New Mexico establishes 3-percent carbon cap
Tuesday, December 07, 2010 at 2:07 pm
New Mexico’s Environmental Improvement Board on Monday passed a program designed to cut down on the carbon emissions from the state’s largest greenhouse gas producers. The cap-and-trade program would require the state’s largest polluters to reduce their carbon dioxide emissions by 3 percent per year from 2010 levels beginning in 2013.
The board was responding to a petition by New Energy Economy, a New Mexico nonprofit.
“This new policy makes New Mexico the nation’s leader in carbon pollution reduction while at the same time stimulating our economy and creating jobs for New Mexico families and communities,” New Energy Economy policy advisor Mariel Nanasi said in a statement. “The board understands that the same technologies that can reduce carbon pollution can also make New Mexico more competitive in the clean energy economy, which means more long-term, well-paying jobs for New Mexicans.”
Opponents of the program say that the program will do little to change the environment and will instead put New Mexico companies at a disadvantage because of the increased costs of creating energy.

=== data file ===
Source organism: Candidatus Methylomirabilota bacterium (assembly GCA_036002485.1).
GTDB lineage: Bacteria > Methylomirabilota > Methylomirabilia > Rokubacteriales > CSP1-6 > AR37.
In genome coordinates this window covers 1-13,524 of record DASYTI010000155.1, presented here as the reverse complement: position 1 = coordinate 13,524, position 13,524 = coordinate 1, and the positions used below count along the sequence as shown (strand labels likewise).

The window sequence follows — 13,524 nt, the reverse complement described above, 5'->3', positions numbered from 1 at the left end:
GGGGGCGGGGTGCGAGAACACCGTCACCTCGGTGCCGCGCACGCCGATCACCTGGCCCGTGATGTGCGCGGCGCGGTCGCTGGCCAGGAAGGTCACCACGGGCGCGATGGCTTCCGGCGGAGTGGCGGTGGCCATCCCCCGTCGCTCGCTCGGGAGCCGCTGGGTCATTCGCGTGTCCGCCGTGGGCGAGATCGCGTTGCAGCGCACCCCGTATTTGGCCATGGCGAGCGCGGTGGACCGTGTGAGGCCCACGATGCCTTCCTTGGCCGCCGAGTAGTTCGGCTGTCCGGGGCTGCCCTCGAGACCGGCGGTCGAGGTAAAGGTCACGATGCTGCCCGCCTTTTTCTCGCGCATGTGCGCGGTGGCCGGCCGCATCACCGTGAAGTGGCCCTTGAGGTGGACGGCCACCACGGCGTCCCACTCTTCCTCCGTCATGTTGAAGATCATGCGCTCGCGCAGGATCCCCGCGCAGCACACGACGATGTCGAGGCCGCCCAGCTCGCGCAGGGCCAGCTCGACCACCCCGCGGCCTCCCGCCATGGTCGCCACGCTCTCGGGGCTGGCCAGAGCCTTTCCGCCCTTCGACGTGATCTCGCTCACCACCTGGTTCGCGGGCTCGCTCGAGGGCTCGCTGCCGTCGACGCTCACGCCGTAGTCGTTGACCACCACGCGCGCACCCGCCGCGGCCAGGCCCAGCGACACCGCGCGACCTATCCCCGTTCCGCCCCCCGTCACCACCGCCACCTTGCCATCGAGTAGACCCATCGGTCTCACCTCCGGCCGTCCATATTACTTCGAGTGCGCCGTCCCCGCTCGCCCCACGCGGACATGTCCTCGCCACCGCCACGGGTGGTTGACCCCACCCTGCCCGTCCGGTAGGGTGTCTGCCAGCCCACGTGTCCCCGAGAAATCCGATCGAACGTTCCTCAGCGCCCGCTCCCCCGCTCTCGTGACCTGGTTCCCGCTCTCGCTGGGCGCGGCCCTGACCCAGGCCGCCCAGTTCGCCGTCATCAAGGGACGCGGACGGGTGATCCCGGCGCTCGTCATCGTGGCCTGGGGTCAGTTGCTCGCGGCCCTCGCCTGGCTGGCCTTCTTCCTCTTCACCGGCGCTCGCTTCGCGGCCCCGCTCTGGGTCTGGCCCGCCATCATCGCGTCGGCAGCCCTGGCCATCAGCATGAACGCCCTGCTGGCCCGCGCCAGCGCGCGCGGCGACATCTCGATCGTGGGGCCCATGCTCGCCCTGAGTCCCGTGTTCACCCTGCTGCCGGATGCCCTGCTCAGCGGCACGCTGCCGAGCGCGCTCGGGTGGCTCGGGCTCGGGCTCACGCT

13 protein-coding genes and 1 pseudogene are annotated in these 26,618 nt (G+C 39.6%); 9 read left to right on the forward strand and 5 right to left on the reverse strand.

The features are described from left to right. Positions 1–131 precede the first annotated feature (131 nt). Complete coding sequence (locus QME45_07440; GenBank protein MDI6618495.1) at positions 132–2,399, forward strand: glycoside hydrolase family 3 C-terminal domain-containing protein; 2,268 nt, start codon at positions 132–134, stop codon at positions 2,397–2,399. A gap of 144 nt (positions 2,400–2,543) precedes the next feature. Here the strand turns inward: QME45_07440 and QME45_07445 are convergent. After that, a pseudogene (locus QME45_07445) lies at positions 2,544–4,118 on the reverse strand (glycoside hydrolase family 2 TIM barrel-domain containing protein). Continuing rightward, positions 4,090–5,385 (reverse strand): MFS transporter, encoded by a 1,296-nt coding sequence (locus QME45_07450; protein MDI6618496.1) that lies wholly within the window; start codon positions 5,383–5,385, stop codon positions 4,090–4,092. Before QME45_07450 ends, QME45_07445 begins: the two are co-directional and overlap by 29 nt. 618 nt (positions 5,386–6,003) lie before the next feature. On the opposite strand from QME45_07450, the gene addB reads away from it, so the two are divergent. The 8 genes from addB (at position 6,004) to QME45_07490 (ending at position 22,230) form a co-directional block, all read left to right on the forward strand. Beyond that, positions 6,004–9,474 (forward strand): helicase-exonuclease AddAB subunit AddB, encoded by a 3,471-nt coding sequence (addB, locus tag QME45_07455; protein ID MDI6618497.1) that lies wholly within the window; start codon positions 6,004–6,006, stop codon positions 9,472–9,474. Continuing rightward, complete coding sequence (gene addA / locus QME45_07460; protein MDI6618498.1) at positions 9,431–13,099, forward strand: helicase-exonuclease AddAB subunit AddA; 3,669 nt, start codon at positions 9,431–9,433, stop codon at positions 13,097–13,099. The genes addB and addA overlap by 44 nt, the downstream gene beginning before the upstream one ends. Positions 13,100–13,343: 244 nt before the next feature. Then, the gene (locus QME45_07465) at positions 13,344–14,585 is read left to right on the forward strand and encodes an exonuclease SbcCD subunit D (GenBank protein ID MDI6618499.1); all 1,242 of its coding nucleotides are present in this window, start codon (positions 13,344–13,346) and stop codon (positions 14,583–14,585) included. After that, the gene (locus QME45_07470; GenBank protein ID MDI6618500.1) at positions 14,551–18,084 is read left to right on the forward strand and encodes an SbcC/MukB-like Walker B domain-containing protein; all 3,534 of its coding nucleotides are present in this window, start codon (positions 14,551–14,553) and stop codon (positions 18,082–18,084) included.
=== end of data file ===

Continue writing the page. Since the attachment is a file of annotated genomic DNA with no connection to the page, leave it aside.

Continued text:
The restrictions would apply to stationary sources that emit more than 25,000 metric tons of carbon dioxide, such as coal-powered power plants and other large-scale industrial areas.
The EIB will almost certainly be replaced by appointees of Susana Martinez once she is sworn into office. Martinez has opposed cap-and-trade programs, both this one and the regional cap and trade agreement which the board approved in November.
The state Supreme Court ruled in June that the EIB could continue to consider an emissions cap despite a suit by PNM Resources and oil and gas industries. This reversed an earlier decision in Lovington District Court that stopped the EIB’s discussion of New Energy Economy’s 2008 petition.
The statewide cap and trade program would begin in 2013 and end in 2020 or if a national or regional program was put in place before then. The program would also go under a reevaluation in 2014.